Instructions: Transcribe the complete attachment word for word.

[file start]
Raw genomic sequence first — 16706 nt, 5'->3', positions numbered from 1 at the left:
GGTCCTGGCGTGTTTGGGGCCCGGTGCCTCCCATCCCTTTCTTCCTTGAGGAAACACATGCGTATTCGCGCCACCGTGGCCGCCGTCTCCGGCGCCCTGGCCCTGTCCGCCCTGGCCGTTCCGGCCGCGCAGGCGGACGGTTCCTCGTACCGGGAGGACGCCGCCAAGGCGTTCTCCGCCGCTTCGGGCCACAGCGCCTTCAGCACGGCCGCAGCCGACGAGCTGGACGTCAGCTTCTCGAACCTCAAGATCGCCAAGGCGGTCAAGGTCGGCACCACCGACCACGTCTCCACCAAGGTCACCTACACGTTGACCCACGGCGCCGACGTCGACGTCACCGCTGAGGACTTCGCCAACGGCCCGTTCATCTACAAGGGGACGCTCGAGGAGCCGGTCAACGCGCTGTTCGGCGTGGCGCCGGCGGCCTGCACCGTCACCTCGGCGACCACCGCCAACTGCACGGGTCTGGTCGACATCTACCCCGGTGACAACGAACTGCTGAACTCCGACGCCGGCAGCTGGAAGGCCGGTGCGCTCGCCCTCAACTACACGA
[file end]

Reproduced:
Raw genomic sequence first — 16706 nt, 5'->3', positions numbered from 1 at the left:
GGTCCTGGCGTGTTTGGGGCCCGGTGCCTCCCATCCCTTTCTTCCTTGAGGAAACACATGCGTATTCGCGCCACCGTGGCCGCCGTCTCCGGCGCCCTGGCCCTGTCCGCCCTGGCCGTTCCGGCCGCGCAGGCGGACGGTTCCTCGTACCGGGAGGACGCCGCCAAGGCGTTCTCCGCCGCTTCGGGCCACAGCGCCTTCAGCACGGCCGCAGCCGACGAGCTGGACGTCAGCTTCTCGAACCTCAAGATCGCCAAGGCGGTCAAGGTCGGCACCACCGACCACGTCTCCACCAAGGTCACCTACACGTTGACCCACGGCGCCGACGTCGACGTCACCGCTGAGGACTTCGCCAACGGCCCGTTCATCTACAAGGGGACGCTCGAGGAGCCGGTCAACGCGCTGTTCGGCGTGGCGCCGGCGGCCTGCACCGTCACCTCGGCGACCACCGCCAACTGCACGGGTCTGGTCGACATCTACCCCGGTGACAACGAACTGCTGAACTCCGACGCCGGCAGCTGGAAGGCCGGTGCGCTCGCCCTCAACTACACGA